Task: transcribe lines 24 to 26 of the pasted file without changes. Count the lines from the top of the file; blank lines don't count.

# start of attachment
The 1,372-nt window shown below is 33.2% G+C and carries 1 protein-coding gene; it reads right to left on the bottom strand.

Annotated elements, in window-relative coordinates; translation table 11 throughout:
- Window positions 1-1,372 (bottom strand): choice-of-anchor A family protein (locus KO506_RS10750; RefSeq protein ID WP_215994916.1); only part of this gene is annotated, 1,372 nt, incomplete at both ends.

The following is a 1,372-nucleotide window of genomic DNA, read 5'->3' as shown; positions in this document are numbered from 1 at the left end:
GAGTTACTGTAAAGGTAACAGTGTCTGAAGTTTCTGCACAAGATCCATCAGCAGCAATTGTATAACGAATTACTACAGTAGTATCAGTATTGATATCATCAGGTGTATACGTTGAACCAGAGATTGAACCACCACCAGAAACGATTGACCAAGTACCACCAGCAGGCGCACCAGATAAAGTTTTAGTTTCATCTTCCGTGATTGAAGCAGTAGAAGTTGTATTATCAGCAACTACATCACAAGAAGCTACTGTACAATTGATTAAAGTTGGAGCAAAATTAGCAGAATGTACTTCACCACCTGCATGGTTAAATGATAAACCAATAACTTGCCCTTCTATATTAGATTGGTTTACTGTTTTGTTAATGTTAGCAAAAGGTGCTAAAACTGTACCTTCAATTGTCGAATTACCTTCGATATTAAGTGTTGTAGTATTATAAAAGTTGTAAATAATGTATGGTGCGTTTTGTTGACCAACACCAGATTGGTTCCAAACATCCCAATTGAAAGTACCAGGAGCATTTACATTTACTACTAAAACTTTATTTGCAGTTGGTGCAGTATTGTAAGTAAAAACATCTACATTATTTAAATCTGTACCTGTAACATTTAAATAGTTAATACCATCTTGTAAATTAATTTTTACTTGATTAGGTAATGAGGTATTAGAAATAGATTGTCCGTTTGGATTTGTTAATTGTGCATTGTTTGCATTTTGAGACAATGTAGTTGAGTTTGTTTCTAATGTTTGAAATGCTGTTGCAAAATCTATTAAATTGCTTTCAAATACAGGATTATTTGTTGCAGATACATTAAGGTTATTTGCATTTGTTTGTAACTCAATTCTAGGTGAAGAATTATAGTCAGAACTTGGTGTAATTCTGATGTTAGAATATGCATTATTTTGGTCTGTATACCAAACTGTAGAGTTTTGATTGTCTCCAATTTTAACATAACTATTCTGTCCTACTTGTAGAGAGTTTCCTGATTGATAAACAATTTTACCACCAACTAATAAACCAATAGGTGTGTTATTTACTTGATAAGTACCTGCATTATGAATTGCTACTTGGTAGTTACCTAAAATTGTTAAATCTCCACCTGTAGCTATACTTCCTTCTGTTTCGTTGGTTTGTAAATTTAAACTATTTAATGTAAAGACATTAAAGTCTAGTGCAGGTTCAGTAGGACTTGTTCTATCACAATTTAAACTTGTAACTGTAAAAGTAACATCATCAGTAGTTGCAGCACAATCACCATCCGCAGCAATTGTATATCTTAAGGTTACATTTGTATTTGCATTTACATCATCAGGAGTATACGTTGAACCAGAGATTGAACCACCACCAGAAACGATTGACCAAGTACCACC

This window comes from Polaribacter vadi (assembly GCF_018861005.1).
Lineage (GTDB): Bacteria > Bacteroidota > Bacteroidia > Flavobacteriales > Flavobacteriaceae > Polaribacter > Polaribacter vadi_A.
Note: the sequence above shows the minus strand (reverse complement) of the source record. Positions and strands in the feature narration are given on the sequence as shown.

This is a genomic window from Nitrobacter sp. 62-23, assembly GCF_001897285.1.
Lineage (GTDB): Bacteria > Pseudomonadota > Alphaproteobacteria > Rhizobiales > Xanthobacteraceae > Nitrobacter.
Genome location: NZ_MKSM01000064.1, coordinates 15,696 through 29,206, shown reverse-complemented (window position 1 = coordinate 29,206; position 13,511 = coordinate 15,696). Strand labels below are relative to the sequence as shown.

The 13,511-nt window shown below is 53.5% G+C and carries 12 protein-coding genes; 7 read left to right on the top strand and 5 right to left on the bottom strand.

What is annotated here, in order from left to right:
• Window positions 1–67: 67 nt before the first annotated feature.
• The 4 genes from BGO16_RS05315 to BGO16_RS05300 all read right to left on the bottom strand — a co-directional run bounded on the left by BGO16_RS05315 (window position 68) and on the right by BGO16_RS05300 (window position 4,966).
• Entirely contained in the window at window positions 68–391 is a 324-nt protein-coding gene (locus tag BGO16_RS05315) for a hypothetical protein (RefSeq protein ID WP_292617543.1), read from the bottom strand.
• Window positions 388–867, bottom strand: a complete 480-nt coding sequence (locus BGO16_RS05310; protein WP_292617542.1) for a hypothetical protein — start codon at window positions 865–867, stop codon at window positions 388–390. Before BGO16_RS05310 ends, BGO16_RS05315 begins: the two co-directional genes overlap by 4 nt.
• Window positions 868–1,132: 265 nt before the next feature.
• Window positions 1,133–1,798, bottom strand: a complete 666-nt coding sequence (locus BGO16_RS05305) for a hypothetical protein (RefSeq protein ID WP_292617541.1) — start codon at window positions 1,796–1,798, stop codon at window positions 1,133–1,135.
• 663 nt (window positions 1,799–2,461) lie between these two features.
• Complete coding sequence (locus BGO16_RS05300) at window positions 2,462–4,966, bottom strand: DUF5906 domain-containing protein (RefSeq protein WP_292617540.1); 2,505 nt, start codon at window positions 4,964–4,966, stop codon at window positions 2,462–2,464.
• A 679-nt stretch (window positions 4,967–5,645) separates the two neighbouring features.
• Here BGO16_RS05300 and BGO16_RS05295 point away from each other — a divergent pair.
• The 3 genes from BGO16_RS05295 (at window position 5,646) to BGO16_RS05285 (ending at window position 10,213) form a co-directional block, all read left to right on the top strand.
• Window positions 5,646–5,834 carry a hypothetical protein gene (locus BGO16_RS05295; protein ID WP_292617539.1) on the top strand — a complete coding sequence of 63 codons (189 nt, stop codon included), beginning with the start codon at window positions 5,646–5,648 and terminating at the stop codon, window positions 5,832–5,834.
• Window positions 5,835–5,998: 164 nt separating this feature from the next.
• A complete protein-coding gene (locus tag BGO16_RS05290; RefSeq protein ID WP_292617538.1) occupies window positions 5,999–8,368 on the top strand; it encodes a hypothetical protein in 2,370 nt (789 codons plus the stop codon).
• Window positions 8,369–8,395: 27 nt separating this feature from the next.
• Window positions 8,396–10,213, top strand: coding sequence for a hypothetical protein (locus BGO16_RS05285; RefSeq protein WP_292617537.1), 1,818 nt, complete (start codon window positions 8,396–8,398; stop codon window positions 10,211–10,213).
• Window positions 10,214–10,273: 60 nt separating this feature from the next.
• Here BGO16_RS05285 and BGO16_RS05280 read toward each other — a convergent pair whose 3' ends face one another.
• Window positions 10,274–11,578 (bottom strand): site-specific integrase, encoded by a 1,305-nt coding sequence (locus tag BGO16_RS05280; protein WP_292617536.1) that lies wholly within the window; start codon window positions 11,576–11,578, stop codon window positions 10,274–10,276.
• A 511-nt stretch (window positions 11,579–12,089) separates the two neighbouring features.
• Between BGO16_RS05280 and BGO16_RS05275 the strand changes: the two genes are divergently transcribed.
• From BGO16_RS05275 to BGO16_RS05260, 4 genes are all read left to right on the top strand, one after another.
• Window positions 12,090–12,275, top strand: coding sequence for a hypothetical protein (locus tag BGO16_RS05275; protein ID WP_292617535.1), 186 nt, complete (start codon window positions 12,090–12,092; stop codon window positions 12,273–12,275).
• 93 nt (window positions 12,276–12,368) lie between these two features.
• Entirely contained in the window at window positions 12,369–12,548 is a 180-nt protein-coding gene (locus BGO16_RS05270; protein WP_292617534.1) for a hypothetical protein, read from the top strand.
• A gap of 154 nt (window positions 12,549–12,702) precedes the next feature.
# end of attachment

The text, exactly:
• The 3 genes from BGO16_RS05295 (at window position 5,646) to BGO16_RS05285 (ending at window position 10,213) form a co-directional block, all read left to right on the top strand.
• Window positions 5,646–5,834 carry a hypothetical protein gene (locus BGO16_RS05295; protein ID WP_292617539.1) on the top strand — a complete coding sequence of 63 codons (189 nt, stop codon included), beginning with the start codon at window positions 5,646–5,648 and terminating at the stop codon, window positions 5,832–5,834.
• Window positions 5,835–5,998: 164 nt separating this feature from the next.